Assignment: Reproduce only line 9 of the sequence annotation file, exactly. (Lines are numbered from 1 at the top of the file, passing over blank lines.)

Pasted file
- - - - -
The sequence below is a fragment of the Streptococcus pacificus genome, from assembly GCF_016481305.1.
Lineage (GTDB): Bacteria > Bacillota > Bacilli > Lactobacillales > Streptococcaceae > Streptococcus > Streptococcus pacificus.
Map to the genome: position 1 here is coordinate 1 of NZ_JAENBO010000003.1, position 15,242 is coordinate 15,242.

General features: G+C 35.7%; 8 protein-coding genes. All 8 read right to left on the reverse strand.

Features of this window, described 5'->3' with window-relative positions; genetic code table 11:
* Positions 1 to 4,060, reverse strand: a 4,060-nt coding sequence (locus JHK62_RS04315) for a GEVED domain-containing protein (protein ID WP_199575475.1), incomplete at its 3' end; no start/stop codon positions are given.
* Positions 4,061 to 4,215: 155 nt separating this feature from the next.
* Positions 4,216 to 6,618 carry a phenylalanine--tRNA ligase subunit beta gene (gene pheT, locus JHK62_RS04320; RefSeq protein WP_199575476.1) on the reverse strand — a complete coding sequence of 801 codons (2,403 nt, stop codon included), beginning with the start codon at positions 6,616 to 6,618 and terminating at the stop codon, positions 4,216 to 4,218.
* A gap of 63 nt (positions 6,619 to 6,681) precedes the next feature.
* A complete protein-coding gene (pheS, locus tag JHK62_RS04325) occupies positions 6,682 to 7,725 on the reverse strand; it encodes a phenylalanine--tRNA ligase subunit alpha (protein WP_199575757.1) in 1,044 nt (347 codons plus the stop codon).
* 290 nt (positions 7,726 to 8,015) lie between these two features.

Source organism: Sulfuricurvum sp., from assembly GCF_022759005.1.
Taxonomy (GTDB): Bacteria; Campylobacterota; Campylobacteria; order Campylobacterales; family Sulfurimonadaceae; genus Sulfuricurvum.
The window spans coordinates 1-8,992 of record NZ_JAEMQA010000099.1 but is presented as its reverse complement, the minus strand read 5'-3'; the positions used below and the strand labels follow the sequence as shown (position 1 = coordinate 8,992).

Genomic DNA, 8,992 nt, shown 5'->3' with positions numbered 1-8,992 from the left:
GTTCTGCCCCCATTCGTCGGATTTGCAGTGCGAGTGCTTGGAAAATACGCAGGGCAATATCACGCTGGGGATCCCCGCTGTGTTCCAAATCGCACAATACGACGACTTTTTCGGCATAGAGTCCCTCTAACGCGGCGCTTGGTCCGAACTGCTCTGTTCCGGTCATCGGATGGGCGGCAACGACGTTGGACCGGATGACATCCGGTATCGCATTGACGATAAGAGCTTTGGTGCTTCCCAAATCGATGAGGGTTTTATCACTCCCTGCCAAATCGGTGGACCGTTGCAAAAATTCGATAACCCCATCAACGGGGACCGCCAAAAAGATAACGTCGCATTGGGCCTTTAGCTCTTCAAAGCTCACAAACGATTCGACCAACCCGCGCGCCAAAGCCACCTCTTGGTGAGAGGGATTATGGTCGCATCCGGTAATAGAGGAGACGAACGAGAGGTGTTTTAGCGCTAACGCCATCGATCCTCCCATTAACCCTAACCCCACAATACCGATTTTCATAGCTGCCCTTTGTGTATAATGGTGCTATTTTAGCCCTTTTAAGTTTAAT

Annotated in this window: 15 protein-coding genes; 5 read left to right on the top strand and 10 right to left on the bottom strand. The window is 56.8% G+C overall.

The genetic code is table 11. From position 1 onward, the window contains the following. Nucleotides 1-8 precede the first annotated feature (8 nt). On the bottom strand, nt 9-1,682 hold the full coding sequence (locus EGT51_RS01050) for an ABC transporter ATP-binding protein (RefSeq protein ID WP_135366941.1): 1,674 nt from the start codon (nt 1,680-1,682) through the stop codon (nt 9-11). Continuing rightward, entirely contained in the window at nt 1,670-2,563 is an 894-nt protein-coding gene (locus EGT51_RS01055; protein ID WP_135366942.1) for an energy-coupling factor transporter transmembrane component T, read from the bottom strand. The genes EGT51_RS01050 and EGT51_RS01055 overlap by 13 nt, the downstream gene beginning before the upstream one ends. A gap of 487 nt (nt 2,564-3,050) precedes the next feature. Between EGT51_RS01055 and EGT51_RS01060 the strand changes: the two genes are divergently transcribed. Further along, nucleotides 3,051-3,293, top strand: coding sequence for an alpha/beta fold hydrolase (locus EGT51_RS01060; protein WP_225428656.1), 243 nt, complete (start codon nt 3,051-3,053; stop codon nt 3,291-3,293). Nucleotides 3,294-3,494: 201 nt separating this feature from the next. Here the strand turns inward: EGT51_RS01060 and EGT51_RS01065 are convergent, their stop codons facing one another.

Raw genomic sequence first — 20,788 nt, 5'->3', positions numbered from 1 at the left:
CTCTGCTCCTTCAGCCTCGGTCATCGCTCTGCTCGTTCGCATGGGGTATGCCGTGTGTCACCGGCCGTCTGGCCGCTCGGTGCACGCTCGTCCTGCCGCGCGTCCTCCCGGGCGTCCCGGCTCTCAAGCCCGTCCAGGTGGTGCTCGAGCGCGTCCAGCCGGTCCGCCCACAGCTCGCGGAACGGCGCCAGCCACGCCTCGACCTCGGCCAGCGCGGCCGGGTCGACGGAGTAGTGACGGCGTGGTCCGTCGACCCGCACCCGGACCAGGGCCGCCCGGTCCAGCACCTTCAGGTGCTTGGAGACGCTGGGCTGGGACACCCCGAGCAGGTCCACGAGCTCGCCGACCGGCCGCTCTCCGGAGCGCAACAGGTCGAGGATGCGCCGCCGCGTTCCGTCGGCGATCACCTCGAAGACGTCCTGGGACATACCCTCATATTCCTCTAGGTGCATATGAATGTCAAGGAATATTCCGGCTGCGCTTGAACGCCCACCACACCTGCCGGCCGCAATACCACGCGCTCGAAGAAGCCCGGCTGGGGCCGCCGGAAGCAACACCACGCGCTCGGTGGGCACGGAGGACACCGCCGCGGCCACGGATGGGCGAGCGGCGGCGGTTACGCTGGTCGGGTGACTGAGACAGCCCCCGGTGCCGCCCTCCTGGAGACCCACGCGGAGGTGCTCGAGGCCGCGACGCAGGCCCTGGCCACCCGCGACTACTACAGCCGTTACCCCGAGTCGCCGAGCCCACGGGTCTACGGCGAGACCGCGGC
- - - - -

* A gap of 63 nt (positions 6,619 to 6,681) precedes the next feature.